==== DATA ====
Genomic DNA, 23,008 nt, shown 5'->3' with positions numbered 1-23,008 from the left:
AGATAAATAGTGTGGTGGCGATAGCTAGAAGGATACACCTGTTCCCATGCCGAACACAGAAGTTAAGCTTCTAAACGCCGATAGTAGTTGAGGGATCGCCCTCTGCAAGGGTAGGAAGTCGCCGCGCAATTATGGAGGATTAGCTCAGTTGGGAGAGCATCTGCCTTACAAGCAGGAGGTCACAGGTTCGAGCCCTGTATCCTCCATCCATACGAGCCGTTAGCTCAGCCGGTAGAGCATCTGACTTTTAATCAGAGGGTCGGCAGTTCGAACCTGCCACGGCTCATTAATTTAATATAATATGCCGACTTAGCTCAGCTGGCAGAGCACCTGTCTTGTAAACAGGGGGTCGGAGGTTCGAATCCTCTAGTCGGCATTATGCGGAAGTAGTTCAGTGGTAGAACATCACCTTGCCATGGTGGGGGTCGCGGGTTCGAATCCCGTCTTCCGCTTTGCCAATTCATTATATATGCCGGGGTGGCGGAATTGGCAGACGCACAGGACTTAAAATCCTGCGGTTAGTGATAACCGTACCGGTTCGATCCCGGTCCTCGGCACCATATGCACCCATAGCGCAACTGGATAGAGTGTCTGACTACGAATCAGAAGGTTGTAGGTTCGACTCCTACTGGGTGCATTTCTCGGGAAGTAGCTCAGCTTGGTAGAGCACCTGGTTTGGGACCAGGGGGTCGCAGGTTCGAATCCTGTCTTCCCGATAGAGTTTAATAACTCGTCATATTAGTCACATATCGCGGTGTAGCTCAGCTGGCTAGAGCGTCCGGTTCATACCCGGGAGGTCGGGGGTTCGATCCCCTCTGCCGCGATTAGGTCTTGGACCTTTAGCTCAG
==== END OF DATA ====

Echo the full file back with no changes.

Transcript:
Genomic DNA, 23,008 nt, shown 5'->3' with positions numbered 1-23,008 from the left:
AGATAAATAGTGTGGTGGCGATAGCTAGAAGGATACACCTGTTCCCATGCCGAACACAGAAGTTAAGCTTCTAAACGCCGATAGTAGTTGAGGGATCGCCCTCTGCAAGGGTAGGAAGTCGCCGCGCAATTATGGAGGATTAGCTCAGTTGGGAGAGCATCTGCCTTACAAGCAGGAGGTCACAGGTTCGAGCCCTGTATCCTCCATCCATACGAGCCGTTAGCTCAGCCGGTAGAGCATCTGACTTTTAATCAGAGGGTCGGCAGTTCGAACCTGCCACGGCTCATTAATTTAATATAATATGCCGACTTAGCTCAGCTGGCAGAGCACCTGTCTTGTAAACAGGGGGTCGGAGGTTCGAATCCTCTAGTCGGCATTATGCGGAAGTAGTTCAGTGGTAGAACATCACCTTGCCATGGTGGGGGTCGCGGGTTCGAATCCCGTCTTCCGCTTTGCCAATTCATTATATATGCCGGGGTGGCGGAATTGGCAGACGCACAGGACTTAAAATCCTGCGGTTAGTGATAACCGTACCGGTTCGATCCCGGTCCTCGGCACCATATGCACCCATAGCGCAACTGGATAGAGTGTCTGACTACGAATCAGAAGGTTGTAGGTTCGACTCCTACTGGGTGCATTTCTCGGGAAGTAGCTCAGCTTGGTAGAGCACCTGGTTTGGGACCAGGGGGTCGCAGGTTCGAATCCTGTCTTCCCGATAGAGTTTAATAACTCGTCATATTAGTCACATATCGCGGTGTAGCTCAGCTGGCTAGAGCGTCCGGTTCATACCCGGGAGGTCGGGGGTTCGATCCCCTCTGCCGCGATTAGGTCTTGGACCTTTAGCTCAG